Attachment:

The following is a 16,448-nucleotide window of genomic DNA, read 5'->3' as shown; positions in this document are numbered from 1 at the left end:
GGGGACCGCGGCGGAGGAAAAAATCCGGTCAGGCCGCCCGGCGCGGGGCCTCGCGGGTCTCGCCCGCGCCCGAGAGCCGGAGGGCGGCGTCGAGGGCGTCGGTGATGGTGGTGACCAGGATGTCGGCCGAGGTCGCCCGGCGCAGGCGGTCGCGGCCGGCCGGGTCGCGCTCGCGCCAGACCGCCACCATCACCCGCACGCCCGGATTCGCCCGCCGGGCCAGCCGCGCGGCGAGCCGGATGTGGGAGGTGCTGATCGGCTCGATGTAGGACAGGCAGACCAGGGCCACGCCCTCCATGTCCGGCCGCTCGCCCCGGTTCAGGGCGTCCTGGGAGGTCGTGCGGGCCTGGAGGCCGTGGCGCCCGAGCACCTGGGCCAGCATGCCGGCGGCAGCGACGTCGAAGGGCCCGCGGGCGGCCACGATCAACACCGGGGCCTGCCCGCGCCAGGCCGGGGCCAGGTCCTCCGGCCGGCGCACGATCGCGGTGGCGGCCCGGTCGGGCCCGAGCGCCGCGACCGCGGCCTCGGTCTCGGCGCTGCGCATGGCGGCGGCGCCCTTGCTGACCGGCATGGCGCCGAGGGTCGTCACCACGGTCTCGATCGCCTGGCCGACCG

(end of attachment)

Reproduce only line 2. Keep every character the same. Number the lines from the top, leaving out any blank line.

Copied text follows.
GGGGACCGCGGCGGAGGAAAAAATCCGGTCAGGCCGCCCGGCGCGGGGCCTCGCGGGTCTCGCCCGCGCCCGAGAGCCGGAGGGCGGCGTCGAGGGCGTCGGTGATGGTGGTGACCAGGATGTCGGCCGAGGTCGCCCGGCGCAGGCGGTCGCGGCCGGCCGGGTCGCGCTCGCGCCAGACCGCCACCATCACCCGCACGCCCGGATTCGCCCGCCGGGCCAGCCGCGCGGCGAGCCGGATGTGGGAGGTGCTGATCGGCTCGATGTAGGACAGGCAGACCAGGGCCACGCCCTCCATGTCCGGCCGCTCGCCCCGGTTCAGGGCGTCCTGGGAGGTCGTGCGGGCCTGGAGGCCGTGGCGCCCGAGCACCTGGGCCAGCATGCCGGCGGCAGCGACGTCGAAGGGCCCGCGGGCGGCCACGATCAACACCGGGGCCTGCCCGCGCCAGGCCGGGGCCAGGTCCTCCGGCCGGCGCACGATCGCGGTGGCGGCCCGGTCGGGCCCGAGCGCCGCGACCGCGGCCTCGGTCTCGGCGCTGCGCATGGCGGCGGCGCCCTTGCTGACCGGCATGGCGCCGAGGGTCGTCACCACGGTCTCGATCGCCTGGCCGACCG